It’s Thursday afternoon, and there’s a knock at the door. Our pulses quicken and our mouths water. Mike races to the door and I follow so that I can peer round him.
The anticipation’s delicious – what have we got in our organic fruit and veg delivery this week? We take in two items – a brown paper bag, and a box.
The brown bag heightens the anticipation further; we can’t immediately see what’s inside. It’s all organic and all grown in the UK, but apart from that, we’re never sure what to expect.
I can see the delicate fronds of carrot leaves waving out of the top, and there are usually some potatoes in the bottom. Everything in between is a mystery. Sometimes we get strange things that we wouldn’t normally think of buying. It encourages us to try things again that we thought we didn’t like – last week, for example, I tried fennel for the first time in years. I thought I didn’t like fennel, but it was delicious.
Another unexpected consequence is that we’re eating less pasta, cous-cous, rice, etc and more potatoes because we get some every week. That means less imported food, less packaging and less factory production – great news.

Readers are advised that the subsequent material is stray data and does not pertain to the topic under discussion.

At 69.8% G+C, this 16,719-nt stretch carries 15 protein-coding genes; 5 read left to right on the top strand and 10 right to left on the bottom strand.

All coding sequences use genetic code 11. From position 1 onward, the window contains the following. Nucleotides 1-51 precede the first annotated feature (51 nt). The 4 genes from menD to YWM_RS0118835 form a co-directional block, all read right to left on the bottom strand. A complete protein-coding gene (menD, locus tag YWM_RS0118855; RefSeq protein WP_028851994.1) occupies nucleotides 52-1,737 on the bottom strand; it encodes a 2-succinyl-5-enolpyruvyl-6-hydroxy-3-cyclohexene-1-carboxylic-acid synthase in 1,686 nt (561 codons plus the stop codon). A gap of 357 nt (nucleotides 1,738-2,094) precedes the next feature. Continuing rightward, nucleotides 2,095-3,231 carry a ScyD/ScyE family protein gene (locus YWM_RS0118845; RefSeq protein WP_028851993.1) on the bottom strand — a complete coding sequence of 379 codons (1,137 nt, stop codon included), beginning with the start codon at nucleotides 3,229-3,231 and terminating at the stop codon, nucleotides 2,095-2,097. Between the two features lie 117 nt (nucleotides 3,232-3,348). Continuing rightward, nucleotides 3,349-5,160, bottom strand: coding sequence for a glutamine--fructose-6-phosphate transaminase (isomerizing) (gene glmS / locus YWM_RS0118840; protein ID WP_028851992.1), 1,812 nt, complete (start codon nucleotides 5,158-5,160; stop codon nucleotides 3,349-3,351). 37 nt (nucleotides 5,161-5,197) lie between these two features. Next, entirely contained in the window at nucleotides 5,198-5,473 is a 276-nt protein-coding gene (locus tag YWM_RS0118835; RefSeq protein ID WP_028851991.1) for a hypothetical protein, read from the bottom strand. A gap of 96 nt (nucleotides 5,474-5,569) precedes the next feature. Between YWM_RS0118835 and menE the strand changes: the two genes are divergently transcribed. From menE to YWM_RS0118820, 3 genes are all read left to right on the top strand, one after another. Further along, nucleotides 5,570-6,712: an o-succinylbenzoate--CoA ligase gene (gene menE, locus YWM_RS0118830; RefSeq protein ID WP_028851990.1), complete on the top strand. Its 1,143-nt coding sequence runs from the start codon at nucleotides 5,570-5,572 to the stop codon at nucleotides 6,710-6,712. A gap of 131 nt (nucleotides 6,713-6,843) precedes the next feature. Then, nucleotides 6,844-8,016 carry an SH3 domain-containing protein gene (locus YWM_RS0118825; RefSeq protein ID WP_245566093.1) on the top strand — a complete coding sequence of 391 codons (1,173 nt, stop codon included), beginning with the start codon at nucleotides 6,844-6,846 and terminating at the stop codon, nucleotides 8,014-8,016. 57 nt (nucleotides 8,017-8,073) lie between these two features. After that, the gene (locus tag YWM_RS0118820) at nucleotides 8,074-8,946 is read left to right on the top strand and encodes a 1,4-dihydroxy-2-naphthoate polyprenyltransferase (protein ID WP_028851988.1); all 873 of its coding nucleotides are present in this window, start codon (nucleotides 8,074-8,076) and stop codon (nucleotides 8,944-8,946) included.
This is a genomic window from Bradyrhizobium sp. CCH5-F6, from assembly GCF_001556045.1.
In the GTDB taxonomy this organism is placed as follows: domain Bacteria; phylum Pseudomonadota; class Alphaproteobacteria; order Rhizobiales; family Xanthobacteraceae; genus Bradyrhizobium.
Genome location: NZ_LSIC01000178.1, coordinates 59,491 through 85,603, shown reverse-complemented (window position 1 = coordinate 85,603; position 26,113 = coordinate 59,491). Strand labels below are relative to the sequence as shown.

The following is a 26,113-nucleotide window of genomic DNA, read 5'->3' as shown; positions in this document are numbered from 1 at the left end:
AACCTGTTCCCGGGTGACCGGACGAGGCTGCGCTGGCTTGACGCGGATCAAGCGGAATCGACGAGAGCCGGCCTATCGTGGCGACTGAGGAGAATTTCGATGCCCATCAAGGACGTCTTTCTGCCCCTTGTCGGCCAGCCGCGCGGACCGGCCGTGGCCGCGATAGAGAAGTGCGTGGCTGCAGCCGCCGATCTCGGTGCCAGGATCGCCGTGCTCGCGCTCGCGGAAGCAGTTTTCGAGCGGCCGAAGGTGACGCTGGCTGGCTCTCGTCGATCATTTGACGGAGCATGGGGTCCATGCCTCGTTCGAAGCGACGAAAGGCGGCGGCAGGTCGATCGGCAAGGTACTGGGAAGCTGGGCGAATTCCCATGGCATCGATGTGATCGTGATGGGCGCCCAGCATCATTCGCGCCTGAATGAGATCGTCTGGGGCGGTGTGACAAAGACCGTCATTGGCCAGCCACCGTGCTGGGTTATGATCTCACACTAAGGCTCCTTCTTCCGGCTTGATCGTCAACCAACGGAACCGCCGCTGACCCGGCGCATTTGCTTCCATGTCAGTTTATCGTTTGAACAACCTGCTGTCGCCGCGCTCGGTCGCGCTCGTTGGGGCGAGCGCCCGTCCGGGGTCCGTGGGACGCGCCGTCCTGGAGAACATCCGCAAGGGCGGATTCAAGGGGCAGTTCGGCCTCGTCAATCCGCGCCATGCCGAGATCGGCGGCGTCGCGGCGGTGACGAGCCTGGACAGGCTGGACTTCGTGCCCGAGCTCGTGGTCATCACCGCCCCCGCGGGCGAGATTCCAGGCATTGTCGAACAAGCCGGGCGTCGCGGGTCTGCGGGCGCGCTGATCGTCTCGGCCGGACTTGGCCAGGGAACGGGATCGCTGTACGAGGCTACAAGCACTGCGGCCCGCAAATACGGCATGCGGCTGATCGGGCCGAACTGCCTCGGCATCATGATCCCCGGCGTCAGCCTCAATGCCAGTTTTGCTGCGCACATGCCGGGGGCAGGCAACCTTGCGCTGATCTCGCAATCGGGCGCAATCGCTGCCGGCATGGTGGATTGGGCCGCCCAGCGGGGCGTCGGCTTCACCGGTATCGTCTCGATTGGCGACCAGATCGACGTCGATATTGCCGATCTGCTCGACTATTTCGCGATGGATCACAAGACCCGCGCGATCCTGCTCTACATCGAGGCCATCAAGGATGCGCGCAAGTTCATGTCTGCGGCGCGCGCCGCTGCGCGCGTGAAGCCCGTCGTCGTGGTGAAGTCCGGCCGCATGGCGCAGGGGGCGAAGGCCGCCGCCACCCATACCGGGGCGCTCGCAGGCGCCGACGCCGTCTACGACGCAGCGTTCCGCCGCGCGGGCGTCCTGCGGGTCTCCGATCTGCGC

We unpack the bag together, one item at a time, and lay everything out on our kitchen work surface. We start concocting recipes in our heads and talking about what we can make this week.
First out are the carrots. We can’t resist the temptation, so wash one and crunch our way through it while unpacking the rest of the bag. I see some leaves that I don’t recognise. Reaching in, I grab hold of them. They’re attached to purple stalks protruding from a single purple fleshy bulb, about the size of a turnip. We both look at it. Then we look at each other.
Mike’s the first to speak, “What is it?”
“I think it might be a kohlrabi,” I say.
“Oh, I always thought that was an animal. What do we do with it?”
We put the kohlrabi to one side and turn our attention to the box. The box always holds something interesting. This is all fruit or veg that’s past its best and would otherwise go to waste, and comes at a vastly reduced price. We think this is great – almost everything we get is edible, and it usually results in us cooking something new. What do you do with a glut of bananas, onions or red peppers? This week, the box is brimming with apricots – four pounds to be precise. Enough to make a large batch of jam – fantastic.
Now, I just need to find out what to do with that kohlrabi… time to phone a friend, I think!